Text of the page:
Zigzag Goldenrod, also known as Solidago flexicaulis, is distinguished by its toothed, broad-ovate leaves and the shape of its stem. The name comes from the shape of the stem and the way it zigzags between the nodes. It is a rhizomatous perennial native to eastern North America’s rich woods and thickets. The zigzag goldenrod is a sunflower family perennial that blooms in yellow clusters from July to October.
Quick Growing Guide
Botanical Name: Solidago ﬂexicaulis
Botanical Family: Asteraceae
Also Called: Broadleaf Goldenrod
En français: Verge d’or à tige zigzagante
See More Plants in this Botanical Family:
Water: Low to moderate need for water.
Butterflies, honey bees, swamp sparrow pollinators, butterflies, and caterpillars from various moth species are drawn to zigzag goldenrod. It tolerates drought well and makes an excellent cut flower. It’s a great addition to rock gardens and one of the season’s last pollinators.
Goldenrods are commonly mistaken for causing hayfever which is actually caused by windborne pollen from other plants such as ragweed.
Where to Plant
Its natural habitat includes open deciduous woods, rocky woods, floodplain forest edges, wooded stream banks, limestone glade edges, and cliffs. It is suitable for cottage gardens, low-maintenance plantings, meadows, perennial borders, roadside plantings, and restoration projects. This plant adds fall colour to any garden.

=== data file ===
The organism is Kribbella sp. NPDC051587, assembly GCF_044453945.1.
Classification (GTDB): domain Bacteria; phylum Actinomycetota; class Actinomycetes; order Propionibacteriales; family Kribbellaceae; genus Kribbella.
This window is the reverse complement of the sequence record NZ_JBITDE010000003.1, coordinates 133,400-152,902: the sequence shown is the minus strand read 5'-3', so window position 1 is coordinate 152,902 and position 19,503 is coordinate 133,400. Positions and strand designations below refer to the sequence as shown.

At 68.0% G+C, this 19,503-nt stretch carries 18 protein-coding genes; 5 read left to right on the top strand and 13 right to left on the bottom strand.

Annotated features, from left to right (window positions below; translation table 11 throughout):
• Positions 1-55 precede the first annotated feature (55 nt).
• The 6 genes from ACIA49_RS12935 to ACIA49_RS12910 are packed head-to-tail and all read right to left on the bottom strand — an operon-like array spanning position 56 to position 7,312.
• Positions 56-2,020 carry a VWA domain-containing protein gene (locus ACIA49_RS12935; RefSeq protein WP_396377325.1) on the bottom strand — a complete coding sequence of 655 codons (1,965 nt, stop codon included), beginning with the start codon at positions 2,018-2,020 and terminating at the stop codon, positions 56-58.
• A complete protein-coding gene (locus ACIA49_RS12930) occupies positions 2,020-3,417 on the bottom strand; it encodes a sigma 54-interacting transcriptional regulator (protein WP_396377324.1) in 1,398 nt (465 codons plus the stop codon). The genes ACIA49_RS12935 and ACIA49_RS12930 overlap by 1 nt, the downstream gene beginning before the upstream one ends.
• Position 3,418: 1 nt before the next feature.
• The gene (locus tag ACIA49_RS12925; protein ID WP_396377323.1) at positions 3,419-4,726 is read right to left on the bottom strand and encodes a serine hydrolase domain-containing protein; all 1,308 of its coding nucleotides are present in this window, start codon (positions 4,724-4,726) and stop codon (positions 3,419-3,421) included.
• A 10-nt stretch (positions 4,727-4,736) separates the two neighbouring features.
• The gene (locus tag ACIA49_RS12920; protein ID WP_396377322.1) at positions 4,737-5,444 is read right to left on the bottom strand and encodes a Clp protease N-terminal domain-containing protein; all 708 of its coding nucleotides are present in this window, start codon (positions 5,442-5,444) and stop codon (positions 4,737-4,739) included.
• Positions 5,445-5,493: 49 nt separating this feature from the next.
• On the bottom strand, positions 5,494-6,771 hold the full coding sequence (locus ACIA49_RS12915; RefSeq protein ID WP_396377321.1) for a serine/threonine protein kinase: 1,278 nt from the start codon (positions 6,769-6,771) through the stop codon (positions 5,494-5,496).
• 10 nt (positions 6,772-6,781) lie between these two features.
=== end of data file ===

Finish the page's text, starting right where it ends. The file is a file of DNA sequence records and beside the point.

Aster cordifolius, Chasmanthium latifolium, Chrysogonum virginianum, Eupatorium colestinum, Heliopsis helianthoides, and Amsonia hubrichtii are all good companion plants.
Propagating Solidago ﬂexicaulis
Propogate by either seeding or root division. This plant will spread on its own. Goldenrod can be considered aggressive and is therefore not recommended for small gardens.
Caring for Zigzag Goldenrod
Solidago ﬂexicaulis is an easy-to-grow woodland species that prefers sun-dappled part shade but will also grow in full shade. Established plants can tolerate dry soils. Plants can be grown from seed, and they can also self-seed in the garden. Plants can spread through rhizomes.
Although there are no serious disease or insect problems, keep an eye out for powdery mildew and leaf spot.
Discover the differences among many these goldenrods.
- Grass Leaved Goldenrod
- Early Goldenrod
- Stiff Goldenrod
- Squarrose Goldenrod
- Rough-stemmed Goldenrod
- Blue Stemmed Goldenrod
- Ohio Goldenrod
They each have their own uniqueness.